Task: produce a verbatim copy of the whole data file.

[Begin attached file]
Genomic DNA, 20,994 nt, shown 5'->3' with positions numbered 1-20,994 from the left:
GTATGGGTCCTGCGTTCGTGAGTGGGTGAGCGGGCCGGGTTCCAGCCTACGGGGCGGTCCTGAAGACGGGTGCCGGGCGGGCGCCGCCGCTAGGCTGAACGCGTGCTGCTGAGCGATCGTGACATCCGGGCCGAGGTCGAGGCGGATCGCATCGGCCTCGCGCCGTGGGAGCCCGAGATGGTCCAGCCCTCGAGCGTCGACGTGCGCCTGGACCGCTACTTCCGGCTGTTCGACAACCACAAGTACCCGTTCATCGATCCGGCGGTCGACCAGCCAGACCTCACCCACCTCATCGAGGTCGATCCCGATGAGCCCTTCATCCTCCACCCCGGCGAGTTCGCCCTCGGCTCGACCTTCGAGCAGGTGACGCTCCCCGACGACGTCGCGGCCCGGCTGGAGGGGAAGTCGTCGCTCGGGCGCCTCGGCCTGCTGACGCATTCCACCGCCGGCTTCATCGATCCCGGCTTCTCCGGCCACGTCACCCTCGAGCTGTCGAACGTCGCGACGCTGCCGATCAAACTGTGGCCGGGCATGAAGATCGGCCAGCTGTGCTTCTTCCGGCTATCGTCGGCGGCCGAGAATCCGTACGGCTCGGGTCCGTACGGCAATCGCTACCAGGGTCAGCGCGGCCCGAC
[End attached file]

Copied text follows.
Genomic DNA, 20,994 nt, shown 5'->3' with positions numbered 1-20,994 from the left:
GTATGGGTCCTGCGTTCGTGAGTGGGTGAGCGGGCCGGGTTCCAGCCTACGGGGCGGTCCTGAAGACGGGTGCCGGGCGGGCGCCGCCGCTAGGCTGAACGCGTGCTGCTGAGCGATCGTGACATCCGGGCCGAGGTCGAGGCGGATCGCATCGGCCTCGCGCCGTGGGAGCCCGAGATGGTCCAGCCCTCGAGCGTCGACGTGCGCCTGGACCGCTACTTCCGGCTGTTCGACAACCACAAGTACCCGTTCATCGATCCGGCGGTCGACCAGCCAGACCTCACCCACCTCATCGAGGTCGATCCCGATGAGCCCTTCATCCTCCACCCCGGCGAGTTCGCCCTCGGCTCGACCTTCGAGCAGGTGACGCTCCCCGACGACGTCGCGGCCCGGCTGGAGGGGAAGTCGTCGCTCGGGCGCCTCGGCCTGCTGACGCATTCCACCGCCGGCTTCATCGATCCCGGCTTCTCCGGCCACGTCACCCTCGAGCTGTCGAACGTCGCGACGCTGCCGATCAAACTGTGGCCGGGCATGAAGATCGGCCAGCTGTGCTTCTTCCGGCTATCGTCGGCGGCCGAGAATCCGTACGGCTCGGGTCCGTACGGCAATCGCTACCAGGGTCAGCGCGGCCCGAC